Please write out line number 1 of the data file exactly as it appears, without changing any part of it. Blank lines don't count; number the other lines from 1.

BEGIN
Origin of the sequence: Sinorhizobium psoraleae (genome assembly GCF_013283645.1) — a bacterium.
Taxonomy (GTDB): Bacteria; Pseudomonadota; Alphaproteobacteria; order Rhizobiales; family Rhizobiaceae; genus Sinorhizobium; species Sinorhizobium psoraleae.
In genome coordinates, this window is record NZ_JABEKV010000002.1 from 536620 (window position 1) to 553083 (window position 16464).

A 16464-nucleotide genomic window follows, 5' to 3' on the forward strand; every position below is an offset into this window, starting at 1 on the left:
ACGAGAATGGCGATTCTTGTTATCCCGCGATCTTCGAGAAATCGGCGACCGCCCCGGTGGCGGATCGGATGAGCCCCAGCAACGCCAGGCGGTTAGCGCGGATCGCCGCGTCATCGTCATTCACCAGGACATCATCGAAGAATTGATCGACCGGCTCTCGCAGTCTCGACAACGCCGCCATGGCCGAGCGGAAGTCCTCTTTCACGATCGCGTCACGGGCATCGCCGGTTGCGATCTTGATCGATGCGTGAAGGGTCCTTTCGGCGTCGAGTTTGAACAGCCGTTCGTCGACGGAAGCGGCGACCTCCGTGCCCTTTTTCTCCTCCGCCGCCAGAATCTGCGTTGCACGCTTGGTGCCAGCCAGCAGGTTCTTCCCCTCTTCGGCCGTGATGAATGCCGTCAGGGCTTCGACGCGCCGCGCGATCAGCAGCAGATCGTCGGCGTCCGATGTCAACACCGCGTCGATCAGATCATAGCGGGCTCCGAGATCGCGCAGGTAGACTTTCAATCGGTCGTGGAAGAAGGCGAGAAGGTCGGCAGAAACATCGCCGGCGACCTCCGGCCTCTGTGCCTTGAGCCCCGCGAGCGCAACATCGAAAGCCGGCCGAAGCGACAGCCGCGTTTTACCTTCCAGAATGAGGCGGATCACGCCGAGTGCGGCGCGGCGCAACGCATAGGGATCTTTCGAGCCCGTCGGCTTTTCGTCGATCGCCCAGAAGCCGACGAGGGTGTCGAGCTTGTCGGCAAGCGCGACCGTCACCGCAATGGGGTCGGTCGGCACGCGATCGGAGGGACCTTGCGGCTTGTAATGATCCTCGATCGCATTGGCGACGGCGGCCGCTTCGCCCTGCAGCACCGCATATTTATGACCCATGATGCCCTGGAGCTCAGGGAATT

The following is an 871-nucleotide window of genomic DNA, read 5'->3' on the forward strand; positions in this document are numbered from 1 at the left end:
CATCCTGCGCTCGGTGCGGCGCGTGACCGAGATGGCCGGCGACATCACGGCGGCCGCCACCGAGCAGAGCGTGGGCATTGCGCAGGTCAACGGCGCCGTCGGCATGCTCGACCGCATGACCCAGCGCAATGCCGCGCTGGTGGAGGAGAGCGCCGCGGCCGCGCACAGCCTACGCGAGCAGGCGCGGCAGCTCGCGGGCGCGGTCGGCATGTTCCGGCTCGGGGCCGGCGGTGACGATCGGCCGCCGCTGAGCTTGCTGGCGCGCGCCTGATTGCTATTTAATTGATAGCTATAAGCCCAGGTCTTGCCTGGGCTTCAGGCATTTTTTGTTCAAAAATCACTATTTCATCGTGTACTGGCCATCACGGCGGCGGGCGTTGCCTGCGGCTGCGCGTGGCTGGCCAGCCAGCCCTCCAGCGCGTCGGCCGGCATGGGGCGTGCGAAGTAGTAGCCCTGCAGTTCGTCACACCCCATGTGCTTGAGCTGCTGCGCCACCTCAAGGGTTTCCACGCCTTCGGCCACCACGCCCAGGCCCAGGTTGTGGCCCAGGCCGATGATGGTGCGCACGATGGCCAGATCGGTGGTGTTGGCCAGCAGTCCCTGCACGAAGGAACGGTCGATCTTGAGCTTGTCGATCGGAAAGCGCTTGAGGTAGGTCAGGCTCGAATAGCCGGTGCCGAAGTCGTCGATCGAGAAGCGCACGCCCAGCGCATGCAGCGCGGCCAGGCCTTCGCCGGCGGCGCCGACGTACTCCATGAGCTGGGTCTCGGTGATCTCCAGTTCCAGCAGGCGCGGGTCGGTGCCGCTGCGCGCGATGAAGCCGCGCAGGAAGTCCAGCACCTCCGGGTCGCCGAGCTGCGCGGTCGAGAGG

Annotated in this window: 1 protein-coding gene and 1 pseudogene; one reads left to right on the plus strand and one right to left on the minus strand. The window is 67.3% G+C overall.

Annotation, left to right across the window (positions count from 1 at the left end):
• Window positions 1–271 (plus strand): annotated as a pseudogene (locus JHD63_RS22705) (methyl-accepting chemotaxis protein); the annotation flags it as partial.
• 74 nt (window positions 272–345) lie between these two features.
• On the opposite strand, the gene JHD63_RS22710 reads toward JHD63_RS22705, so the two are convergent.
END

Origin of the sequence: Sinorhizobium psoraleae (genome assembly GCF_013283645.1) — a bacterium.